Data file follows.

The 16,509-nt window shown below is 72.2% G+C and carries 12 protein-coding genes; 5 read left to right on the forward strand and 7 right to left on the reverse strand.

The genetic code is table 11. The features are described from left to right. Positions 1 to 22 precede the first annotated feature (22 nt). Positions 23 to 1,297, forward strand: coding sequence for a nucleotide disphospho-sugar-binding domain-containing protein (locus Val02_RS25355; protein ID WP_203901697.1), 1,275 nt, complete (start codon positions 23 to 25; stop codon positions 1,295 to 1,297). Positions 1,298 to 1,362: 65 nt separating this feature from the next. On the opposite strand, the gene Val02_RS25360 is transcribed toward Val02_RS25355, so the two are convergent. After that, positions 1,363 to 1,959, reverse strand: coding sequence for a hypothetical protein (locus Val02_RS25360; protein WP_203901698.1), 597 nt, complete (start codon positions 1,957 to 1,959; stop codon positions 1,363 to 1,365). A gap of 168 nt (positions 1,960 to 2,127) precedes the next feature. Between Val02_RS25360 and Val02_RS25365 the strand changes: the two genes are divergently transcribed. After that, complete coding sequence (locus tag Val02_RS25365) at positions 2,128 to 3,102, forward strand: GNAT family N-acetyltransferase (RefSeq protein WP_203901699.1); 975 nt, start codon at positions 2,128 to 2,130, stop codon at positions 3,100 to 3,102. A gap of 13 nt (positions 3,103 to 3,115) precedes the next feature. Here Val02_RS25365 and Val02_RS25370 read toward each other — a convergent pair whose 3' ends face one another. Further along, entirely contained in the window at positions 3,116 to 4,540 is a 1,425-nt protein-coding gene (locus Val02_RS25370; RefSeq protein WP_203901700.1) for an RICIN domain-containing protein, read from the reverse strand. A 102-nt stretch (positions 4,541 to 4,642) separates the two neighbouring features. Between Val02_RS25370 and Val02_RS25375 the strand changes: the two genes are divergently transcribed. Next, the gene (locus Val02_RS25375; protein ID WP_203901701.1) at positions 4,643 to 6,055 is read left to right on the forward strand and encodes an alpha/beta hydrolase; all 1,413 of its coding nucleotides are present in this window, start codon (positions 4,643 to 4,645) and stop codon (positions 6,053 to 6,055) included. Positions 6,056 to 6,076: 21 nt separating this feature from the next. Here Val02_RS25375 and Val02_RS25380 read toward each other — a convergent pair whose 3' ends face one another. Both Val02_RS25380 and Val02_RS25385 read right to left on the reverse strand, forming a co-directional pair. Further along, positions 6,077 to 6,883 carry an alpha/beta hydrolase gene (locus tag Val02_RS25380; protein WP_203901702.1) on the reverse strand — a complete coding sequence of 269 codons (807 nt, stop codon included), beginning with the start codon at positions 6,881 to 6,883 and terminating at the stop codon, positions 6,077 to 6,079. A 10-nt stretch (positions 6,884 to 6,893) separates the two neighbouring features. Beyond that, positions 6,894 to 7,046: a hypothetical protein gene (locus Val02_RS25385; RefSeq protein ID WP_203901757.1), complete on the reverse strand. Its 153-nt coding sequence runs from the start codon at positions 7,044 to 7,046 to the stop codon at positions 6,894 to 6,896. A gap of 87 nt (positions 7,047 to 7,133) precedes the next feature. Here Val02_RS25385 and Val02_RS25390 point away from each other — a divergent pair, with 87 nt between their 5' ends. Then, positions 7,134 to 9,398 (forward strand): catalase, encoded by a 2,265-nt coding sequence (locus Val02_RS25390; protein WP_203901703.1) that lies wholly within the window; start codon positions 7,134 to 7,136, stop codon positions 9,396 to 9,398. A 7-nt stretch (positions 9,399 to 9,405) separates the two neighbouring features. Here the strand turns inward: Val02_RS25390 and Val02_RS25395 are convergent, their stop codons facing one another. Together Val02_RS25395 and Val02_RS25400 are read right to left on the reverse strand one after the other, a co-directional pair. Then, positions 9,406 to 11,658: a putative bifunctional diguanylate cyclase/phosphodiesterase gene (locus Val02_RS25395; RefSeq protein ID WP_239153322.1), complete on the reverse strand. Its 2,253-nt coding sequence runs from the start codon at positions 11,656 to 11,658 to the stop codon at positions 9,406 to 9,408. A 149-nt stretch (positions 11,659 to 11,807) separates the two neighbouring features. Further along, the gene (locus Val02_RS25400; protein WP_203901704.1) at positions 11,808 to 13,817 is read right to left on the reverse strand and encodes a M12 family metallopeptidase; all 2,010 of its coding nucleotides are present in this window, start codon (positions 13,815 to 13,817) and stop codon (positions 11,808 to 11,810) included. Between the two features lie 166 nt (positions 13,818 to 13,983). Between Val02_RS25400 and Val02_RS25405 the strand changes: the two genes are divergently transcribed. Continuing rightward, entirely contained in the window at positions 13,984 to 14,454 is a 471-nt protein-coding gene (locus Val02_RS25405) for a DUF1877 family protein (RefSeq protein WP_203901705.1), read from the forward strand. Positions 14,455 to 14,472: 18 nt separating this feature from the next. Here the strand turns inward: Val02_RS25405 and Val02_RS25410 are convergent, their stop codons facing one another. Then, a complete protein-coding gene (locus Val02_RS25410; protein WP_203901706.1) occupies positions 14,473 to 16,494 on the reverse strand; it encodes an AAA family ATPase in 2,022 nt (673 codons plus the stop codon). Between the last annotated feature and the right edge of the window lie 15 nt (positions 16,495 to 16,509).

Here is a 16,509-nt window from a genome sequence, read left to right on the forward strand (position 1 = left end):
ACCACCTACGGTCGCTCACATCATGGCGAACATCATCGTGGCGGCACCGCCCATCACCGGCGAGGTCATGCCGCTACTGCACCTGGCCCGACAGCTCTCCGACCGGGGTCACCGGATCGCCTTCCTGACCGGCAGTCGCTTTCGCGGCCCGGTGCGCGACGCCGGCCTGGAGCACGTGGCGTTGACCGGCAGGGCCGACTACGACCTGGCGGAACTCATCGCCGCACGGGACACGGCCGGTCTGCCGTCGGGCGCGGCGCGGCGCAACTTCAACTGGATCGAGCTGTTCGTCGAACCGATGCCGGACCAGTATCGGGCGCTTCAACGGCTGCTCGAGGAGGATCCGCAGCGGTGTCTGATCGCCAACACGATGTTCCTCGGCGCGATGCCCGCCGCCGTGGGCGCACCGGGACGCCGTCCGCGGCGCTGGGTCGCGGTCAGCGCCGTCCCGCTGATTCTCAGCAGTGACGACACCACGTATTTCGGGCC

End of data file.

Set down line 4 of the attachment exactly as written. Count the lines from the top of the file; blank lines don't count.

ACCACCTACGGTCGCTCACATCATGGCGAACATCATCGTGGCGGCACCGCCCATCACCGGCGAGGTCATGCCGCTACTGCACCTGGCCCGACAGCTCTCCGACCGGGGTCACCGGATCGCCTTCCTGACCGGCAGTCGCTTTCGCGGCCCGGTGCGCGACGCCGGCCTGGAGCACGTGGCGTTGACCGGCAGGGCCGACTACGACCTGGCGGAACTCATCGCCGCACGGGACACGGCCGGTCTGCCGTCGGGCGCGGCGCGGCGCAACTTCAACTGGATCGAGCTGTTCGTCGAACCGATGCCGGACCAGTATCGGGCGCTTCAACGGCTGCTCGAGGAGGATCCGCAGCGGTGTCTGATCGCCAACACGATGTTCCTCGGCGCGATGCCCGCCGCCGTGGGCGCACCGGGACGCCGTCCGCGGCGCTGGGTCGCGGTCAGCGCCGTCCCGCTGATTCTCAGCAGTGACGACACCACGTATTTCGGGCC